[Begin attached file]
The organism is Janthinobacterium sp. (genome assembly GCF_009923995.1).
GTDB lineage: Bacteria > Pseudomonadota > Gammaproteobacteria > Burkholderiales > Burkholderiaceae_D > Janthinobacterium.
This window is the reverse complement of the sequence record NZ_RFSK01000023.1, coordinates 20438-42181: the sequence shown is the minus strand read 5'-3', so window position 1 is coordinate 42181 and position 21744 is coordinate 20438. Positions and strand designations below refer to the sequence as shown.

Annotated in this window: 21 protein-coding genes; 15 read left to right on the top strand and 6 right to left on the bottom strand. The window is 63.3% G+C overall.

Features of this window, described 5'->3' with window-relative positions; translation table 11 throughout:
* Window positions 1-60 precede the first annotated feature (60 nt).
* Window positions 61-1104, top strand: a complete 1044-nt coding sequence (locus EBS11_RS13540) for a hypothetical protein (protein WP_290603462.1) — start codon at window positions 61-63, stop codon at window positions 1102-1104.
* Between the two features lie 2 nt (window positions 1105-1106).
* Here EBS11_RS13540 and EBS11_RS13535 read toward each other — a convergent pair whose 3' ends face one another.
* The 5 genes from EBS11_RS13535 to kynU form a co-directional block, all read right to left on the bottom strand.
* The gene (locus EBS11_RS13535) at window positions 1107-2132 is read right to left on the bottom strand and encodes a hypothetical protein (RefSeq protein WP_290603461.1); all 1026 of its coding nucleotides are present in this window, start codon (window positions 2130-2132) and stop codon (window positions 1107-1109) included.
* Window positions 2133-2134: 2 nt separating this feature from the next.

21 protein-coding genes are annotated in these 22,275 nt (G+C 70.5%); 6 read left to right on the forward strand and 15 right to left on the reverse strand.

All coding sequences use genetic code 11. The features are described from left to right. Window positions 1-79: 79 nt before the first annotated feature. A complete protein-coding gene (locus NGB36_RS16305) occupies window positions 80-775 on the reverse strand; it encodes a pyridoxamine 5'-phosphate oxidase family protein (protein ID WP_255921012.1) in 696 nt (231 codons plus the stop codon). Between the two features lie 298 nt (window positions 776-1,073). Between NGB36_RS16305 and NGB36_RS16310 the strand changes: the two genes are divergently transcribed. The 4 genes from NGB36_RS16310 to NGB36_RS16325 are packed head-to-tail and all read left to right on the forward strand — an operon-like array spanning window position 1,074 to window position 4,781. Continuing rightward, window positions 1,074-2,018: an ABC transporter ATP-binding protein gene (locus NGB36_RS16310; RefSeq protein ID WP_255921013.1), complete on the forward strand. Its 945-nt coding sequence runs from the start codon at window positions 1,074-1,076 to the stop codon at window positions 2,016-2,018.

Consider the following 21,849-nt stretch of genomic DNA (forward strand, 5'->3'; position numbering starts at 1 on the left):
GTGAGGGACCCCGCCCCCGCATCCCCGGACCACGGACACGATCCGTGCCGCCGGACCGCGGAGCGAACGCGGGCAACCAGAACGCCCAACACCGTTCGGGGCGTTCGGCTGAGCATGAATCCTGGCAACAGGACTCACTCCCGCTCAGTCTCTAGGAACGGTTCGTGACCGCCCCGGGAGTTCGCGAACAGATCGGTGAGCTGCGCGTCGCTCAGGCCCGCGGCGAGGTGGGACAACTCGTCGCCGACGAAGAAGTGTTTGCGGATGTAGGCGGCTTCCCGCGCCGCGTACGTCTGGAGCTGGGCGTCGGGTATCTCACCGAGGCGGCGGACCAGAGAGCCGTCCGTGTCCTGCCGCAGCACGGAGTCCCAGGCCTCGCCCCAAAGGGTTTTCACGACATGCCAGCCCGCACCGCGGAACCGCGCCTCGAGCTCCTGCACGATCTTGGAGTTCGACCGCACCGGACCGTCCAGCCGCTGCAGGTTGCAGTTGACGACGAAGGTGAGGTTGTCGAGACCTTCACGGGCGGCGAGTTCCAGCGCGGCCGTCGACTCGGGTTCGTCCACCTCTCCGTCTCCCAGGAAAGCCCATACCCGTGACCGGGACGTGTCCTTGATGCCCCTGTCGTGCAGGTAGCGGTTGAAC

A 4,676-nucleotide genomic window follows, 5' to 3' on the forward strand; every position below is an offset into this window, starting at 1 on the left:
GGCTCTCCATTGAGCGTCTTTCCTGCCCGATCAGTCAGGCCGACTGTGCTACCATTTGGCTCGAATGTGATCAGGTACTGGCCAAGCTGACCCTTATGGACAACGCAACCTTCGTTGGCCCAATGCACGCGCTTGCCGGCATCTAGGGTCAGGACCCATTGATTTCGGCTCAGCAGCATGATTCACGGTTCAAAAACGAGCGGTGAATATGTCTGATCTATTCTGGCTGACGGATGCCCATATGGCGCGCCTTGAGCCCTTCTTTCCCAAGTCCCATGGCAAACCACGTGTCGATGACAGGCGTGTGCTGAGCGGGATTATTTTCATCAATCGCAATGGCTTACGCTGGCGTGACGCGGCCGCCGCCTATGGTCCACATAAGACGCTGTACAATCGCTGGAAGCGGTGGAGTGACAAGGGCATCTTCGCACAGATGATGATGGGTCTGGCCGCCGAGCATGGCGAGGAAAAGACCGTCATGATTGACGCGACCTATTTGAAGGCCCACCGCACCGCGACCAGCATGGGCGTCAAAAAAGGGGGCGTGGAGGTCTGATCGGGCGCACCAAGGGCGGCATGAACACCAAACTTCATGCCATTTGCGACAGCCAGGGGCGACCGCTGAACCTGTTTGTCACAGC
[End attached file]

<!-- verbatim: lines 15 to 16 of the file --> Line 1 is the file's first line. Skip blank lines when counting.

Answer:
Consider the following 21,849-nt stretch of genomic DNA (forward strand, 5'->3'; position numbering starts at 1 on the left):
GTGAGGGACCCCGCCCCCGCATCCCCGGACCACGGACACGATCCGTGCCGCCGGACCGCGGAGCGAACGCGGGCAACCAGAACGCCCAACACCGTTCGGGGCGTTCGGCTGAGCATGAATCCTGGCAACAGGACTCACTCCCGCTCAGTCTCTAGGAACGGTTCGTGACCGCCCCGGGAGTTCGCGAACAGATCGGTGAGCTGCGCGTCGCTCAGGCCCGCGGCGAGGTGGGACAACTCGTCGCCGACGAAGAAGTGTTTGCGGATGTAGGCGGCTTCCCGCGCCGCGTACGTCTGGAGCTGGGCGTCGGGTATCTCACCGAGGCGGCGGACCAGAGAGCCGTCCGTGTCCTGCCGCAGCACGGAGTCCCAGGCCTCGCCCCAAAGGGTTTTCACGACATGCCAGCCCGCACCGCGGAACCGCGCCTCGAGCTCCTGCACGATCTTGGAGTTCGACCGCACCGGACCGTCCAGCCGCTGCAGGTTGCAGTTGACGACGAAGGTGAGGTTGTCGAGACCTTCACGGGCGGCGAGTTCCAGCGCGGCCGTCGACTCGGGTTCGTCCACCTCTCCGTCTCCCAGGAAAGCCCATACCCGTGACCGGGACGTGTCCTTGATGCCCCTGTCGTGCAGGTAGCGGTTGAAC